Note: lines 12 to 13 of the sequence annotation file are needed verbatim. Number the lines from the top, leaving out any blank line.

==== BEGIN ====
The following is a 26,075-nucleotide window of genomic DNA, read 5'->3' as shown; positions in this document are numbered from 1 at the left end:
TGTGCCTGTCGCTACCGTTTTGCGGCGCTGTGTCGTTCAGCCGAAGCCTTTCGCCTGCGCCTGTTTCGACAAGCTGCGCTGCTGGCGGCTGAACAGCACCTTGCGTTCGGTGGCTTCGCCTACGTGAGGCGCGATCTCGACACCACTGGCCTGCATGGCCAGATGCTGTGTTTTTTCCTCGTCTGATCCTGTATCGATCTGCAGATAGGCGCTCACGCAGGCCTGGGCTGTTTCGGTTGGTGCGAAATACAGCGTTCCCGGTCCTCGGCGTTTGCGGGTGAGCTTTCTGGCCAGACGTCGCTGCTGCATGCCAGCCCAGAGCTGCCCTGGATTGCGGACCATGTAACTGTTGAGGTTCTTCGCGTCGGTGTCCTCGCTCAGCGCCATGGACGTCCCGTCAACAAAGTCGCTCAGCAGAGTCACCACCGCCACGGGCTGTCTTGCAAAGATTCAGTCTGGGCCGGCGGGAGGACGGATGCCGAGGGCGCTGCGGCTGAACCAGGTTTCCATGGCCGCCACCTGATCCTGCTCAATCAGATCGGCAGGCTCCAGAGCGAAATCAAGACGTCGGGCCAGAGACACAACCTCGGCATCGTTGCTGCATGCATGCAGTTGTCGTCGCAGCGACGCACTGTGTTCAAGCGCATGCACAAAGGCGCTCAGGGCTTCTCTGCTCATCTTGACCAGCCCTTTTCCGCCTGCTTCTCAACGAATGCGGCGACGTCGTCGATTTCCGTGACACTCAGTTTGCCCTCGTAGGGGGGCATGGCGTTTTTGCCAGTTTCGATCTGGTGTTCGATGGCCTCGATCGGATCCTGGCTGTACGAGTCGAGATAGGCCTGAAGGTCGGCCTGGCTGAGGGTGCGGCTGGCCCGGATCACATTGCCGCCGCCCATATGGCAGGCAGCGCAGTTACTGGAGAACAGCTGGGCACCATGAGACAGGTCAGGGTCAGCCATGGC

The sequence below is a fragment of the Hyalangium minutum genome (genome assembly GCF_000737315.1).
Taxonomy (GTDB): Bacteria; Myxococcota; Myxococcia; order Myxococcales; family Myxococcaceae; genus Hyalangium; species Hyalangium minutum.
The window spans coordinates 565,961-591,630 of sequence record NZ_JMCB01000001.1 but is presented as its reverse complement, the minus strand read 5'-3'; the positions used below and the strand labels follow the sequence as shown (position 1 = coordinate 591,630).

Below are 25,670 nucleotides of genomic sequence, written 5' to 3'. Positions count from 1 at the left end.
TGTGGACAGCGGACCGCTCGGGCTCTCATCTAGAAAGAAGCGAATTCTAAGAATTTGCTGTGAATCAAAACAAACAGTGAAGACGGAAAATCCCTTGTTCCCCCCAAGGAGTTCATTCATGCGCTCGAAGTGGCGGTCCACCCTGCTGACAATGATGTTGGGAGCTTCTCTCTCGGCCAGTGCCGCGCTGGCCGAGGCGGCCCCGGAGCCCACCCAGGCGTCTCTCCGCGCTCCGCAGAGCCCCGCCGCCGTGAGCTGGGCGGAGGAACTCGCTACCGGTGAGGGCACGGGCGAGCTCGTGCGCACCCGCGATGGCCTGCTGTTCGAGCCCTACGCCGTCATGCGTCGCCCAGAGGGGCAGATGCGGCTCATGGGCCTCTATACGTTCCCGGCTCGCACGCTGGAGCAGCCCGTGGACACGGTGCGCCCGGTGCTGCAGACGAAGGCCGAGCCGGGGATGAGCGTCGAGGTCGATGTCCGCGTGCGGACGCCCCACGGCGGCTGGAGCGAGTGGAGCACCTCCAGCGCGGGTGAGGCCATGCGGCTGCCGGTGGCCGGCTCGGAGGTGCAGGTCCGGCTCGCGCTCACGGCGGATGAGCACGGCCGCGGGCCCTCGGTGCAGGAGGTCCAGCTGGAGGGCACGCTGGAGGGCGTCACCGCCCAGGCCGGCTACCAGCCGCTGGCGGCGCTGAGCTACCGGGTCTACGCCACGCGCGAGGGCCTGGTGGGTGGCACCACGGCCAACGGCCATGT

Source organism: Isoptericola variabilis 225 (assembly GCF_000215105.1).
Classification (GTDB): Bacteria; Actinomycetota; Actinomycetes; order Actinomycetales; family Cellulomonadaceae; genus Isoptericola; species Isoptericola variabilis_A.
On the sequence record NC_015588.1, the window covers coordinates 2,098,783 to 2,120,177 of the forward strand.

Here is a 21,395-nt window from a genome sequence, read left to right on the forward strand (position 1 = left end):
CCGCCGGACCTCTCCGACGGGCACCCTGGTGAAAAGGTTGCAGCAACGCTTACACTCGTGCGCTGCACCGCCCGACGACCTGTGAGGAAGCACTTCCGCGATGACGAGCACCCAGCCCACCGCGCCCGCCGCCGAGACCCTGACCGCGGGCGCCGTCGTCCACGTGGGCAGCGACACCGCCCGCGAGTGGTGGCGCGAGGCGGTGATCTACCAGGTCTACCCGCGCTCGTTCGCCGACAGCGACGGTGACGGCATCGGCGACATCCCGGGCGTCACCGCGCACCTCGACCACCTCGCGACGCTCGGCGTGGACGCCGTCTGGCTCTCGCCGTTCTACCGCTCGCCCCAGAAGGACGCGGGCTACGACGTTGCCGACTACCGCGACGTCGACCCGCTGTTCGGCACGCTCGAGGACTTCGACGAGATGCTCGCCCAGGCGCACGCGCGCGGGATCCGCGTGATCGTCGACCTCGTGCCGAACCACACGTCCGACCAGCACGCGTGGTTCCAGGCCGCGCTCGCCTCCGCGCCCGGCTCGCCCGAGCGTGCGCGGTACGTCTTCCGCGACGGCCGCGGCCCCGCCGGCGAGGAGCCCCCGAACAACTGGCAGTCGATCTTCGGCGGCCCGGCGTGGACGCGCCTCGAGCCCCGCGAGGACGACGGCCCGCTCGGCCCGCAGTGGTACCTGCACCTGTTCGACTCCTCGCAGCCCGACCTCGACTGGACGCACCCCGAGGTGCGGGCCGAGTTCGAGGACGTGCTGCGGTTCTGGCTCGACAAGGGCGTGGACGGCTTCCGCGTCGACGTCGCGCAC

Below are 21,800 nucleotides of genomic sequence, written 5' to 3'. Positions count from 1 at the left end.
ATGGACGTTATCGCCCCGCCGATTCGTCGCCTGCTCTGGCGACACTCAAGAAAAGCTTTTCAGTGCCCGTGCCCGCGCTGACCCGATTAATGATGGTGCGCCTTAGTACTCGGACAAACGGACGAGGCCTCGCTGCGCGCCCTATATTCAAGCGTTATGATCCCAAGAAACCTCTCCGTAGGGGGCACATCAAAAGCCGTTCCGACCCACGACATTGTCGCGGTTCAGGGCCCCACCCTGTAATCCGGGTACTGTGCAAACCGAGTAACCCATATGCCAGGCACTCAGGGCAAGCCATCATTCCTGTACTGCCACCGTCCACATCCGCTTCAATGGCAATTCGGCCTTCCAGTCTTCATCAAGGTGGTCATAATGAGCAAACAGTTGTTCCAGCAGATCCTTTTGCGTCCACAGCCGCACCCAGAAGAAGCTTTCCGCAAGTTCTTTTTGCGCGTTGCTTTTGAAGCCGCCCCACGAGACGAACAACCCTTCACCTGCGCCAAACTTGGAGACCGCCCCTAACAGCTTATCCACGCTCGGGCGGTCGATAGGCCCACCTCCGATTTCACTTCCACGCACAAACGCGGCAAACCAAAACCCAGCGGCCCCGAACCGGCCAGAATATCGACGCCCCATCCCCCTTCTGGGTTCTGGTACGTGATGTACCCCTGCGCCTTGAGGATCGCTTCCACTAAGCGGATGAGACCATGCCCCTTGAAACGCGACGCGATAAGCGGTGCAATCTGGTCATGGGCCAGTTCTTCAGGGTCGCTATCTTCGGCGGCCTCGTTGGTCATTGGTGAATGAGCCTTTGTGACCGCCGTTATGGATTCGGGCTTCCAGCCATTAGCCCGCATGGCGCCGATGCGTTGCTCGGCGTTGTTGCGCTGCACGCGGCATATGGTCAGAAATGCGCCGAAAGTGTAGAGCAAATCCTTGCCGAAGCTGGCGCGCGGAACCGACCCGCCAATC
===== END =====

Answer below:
CCGCCGGACCTCTCCGACGGGCACCCTGGTGAAAAGGTTGCAGCAACGCTTACACTCGTGCGCTGCACCGCCCGACGACCTGTGAGGAAGCACTTCCGCGATGACGAGCACCCAGCCCACCGCGCCCGCCGCCGAGACCCTGACCGCGGGCGCCGTCGTCCACGTGGGCAGCGACACCGCCCGCGAGTGGTGGCGCGAGGCGGTGATCTACCAGGTCTACCCGCGCTCGTTCGCCGACAGCGACGGTGACGGCATCGGCGACATCCCGGGCGTCACCGCGCACCTCGACCACCTCGCGACGCTCGGCGTGGACGCCGTCTGGCTCTCGCCGTTCTACCGCTCGCCCCAGAAGGACGCGGGCTACGACGTTGCCGACTACCGCGACGTCGACCCGCTGTTCGGCACGCTCGAGGACTTCGACGAGATGCTCGCCCAGGCGCACGCGCGCGGGATCCGCGTGATCGTCGACCTCGTGCCGAACCACACGTCCGACCAGCACGCGTGGTTCCAGGCCGCGCTCGCCTCCGCGCCCGGCTCGCCCGAGCGTGCGCGGTACGTCTTCCGCGACGGCCGCGGCCCCGCCGGCGAGGAGCCCCCGAACAACTGGCAGTCGATCTTCGGCGGCCCGGCGTGGACGCGCCTCGAGCCCCGCGAGGACGACGGCCCGCTCGGCCCGCAGTGGTACCTGCACCTGTTCGACTCCTCGCAGCCCGACCTCGACTGGACGCACCCCGAGGTGCGGGCCGAGTTCGAGGACGTGCTGCGGTTCTGGCTCGACAAGGGCGTGGACGGCTTCCGCGTCGACGTCGCGCAC

Below are 21,800 nucleotides of genomic sequence, written 5' to 3'. Positions count from 1 at the left end.